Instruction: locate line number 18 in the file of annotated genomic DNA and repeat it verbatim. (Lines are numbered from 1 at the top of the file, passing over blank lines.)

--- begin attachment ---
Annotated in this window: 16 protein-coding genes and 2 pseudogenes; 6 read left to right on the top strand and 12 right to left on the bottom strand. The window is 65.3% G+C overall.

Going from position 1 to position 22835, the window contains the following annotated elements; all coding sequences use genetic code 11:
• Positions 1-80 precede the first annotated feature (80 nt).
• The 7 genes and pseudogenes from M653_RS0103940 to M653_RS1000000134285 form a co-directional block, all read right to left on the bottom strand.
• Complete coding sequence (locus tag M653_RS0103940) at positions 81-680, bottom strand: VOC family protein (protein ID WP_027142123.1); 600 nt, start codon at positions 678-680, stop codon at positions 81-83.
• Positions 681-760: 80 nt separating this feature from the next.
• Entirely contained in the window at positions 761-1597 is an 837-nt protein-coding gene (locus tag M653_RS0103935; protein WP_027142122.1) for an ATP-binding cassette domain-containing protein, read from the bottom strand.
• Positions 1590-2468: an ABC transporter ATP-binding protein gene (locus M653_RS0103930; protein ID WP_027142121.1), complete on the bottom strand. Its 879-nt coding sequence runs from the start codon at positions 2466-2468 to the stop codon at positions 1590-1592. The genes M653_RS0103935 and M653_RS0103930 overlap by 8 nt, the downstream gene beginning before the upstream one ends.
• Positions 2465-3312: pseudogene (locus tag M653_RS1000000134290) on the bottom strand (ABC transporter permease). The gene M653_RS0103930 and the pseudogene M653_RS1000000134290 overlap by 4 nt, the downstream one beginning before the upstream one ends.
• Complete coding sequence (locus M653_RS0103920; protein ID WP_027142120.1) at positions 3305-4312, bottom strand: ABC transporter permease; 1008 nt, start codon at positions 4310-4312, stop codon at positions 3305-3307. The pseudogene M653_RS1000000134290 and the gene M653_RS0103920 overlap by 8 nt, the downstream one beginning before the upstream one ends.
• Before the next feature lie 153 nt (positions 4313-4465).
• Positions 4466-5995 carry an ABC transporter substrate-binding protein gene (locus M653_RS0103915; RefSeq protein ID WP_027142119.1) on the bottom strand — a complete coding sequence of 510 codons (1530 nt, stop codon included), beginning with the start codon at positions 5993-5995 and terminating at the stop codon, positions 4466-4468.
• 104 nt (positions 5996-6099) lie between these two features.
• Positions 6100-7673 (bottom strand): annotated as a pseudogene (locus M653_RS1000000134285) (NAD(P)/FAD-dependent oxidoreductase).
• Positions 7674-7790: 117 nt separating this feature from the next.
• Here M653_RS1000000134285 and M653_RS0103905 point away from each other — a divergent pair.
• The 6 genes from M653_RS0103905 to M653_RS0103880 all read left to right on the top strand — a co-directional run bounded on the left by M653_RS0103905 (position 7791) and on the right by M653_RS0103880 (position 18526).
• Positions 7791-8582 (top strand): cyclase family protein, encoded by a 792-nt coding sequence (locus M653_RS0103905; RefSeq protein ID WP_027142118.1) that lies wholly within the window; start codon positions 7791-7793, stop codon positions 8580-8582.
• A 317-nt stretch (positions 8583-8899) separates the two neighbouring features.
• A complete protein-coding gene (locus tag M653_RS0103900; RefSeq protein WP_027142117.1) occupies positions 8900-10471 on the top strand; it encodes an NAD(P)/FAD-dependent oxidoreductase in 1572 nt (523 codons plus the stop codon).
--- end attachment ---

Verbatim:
• Positions 7791-8582 (top strand): cyclase family protein, encoded by a 792-nt coding sequence (locus M653_RS0103905; RefSeq protein ID WP_027142118.1) that lies wholly within the window; start codon positions 7791-7793, stop codon positions 8580-8582.